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Last Updated on June 6, 2022 by Scott
There are many types of herbal teas available in the marketplace, but one of our favorites is dandelion tea for its variable taste and health benefits. Depending on whether the tisane is made with dandelion root or its leaves and flowers, you can get many different flavors from this common plant. You can also learn more about what dandelion tea is good for. Today we will discuss what we think is the best dandelion tea in a few different categories.
Our Top Dandelion Tea Reviews
Dandelion extracts and teas have long been a staple of Native American and Chinese medicinal culture. In addition to being naturally caffeine-free and full of antioxidants, dandelion is also an excellent source of different vitamins and can give you some excellent health benefits. Do not ignore this everyday backyard weed, because dandelion offers a little something for just about everyone.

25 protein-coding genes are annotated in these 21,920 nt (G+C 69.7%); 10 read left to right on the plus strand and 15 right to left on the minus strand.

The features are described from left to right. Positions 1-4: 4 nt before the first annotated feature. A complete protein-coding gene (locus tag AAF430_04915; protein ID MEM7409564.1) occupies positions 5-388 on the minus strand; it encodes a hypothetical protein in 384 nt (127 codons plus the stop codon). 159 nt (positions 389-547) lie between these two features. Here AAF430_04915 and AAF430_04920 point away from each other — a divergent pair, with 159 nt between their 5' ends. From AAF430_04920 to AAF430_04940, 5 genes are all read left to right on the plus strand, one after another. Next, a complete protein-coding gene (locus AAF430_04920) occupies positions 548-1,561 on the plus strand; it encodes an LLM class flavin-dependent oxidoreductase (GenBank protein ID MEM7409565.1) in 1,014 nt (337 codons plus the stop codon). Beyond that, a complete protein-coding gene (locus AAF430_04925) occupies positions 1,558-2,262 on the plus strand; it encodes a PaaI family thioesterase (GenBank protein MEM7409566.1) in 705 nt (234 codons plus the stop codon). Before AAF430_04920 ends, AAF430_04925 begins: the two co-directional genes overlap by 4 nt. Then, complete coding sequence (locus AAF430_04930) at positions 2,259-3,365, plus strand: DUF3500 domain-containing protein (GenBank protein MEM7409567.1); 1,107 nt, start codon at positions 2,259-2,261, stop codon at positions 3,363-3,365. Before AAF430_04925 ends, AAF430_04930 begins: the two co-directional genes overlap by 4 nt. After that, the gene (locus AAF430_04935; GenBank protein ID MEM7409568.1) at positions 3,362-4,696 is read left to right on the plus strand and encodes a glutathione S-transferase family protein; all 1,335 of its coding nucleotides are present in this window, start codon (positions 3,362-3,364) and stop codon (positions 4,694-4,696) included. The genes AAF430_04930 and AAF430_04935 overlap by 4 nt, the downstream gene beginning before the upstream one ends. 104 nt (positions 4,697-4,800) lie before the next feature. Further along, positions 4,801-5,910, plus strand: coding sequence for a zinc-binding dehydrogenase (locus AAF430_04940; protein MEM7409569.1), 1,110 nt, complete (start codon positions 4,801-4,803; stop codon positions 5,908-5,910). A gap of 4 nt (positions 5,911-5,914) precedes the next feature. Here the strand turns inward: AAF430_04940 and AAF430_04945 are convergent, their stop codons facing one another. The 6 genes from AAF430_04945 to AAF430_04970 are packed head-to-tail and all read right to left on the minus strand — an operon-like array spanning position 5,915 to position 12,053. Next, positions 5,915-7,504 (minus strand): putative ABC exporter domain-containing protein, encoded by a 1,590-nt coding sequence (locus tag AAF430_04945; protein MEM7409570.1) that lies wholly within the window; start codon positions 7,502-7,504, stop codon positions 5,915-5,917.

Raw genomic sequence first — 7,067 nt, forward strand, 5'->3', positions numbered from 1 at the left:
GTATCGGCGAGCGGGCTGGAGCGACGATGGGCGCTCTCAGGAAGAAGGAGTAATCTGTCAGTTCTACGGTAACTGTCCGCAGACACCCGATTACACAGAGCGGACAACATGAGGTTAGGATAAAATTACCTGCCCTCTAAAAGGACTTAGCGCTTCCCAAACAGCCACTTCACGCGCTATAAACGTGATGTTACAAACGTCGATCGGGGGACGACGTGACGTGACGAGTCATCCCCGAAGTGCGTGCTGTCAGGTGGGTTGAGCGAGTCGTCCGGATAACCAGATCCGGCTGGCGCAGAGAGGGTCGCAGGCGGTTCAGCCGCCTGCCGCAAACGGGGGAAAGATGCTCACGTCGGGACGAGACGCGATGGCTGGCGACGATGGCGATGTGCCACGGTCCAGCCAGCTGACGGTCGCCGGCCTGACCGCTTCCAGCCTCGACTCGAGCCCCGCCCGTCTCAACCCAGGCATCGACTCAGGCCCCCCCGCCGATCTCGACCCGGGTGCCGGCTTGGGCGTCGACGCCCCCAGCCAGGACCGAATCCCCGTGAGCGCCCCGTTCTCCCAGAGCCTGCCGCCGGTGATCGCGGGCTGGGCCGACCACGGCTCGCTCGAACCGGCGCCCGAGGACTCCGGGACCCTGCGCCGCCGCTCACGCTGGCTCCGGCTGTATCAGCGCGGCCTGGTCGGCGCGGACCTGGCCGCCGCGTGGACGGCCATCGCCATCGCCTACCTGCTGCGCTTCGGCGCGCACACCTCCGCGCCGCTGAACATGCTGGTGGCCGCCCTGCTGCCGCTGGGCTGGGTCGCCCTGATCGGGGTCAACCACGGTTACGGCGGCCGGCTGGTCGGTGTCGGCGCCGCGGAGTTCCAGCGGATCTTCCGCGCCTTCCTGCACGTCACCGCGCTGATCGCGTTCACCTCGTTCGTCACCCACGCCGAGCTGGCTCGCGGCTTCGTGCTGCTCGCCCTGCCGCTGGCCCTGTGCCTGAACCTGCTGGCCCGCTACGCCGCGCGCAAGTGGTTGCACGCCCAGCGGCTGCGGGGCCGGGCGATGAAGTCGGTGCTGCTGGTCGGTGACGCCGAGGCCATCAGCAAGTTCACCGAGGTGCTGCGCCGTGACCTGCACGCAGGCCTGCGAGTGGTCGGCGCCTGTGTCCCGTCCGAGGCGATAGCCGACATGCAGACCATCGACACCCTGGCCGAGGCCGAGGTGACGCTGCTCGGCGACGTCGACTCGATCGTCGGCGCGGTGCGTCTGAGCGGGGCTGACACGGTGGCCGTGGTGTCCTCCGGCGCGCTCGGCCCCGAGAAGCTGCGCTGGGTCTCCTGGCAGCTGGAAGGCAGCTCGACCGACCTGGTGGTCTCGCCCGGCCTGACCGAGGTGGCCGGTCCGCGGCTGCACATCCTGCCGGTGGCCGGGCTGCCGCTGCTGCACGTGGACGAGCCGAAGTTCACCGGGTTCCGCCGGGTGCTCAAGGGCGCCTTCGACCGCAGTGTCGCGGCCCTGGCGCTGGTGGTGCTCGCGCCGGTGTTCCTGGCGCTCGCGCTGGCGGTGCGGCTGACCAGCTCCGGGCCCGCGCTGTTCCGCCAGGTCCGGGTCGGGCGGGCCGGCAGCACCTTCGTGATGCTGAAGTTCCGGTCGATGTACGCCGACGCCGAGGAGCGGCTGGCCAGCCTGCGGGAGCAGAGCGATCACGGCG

Best Overall Dandelion Tea – The Republic Of Tea Organic Dandelion Superherb Herbal Tea
The Republic Of Tea always produces excellent quality teas, whether herbal or caffeinated, and this one is no exception. Their The Republic of Tea Organic Dandelion SUPERHERB... adds the flavor of vanilla to the dandelion root, elevating the taste to a higher level, and it is certified USDA Organic.
Dandelion root by itself, especially when toasted, has a bit of a coffee flavor and can become bitter when over-steeped. The addition of organic vanilla flavor to this blend helps tone it down and mellow out the final aroma and taste. We do recommend adding a bit of fat, whether from dairy or coconut oil, to really smooth out the flavor and mouthfeel of this tea.
Sweeteners are not really needed with this organic tea, but a touch of maple syrup goes a long way to bring out the vanilla flavor.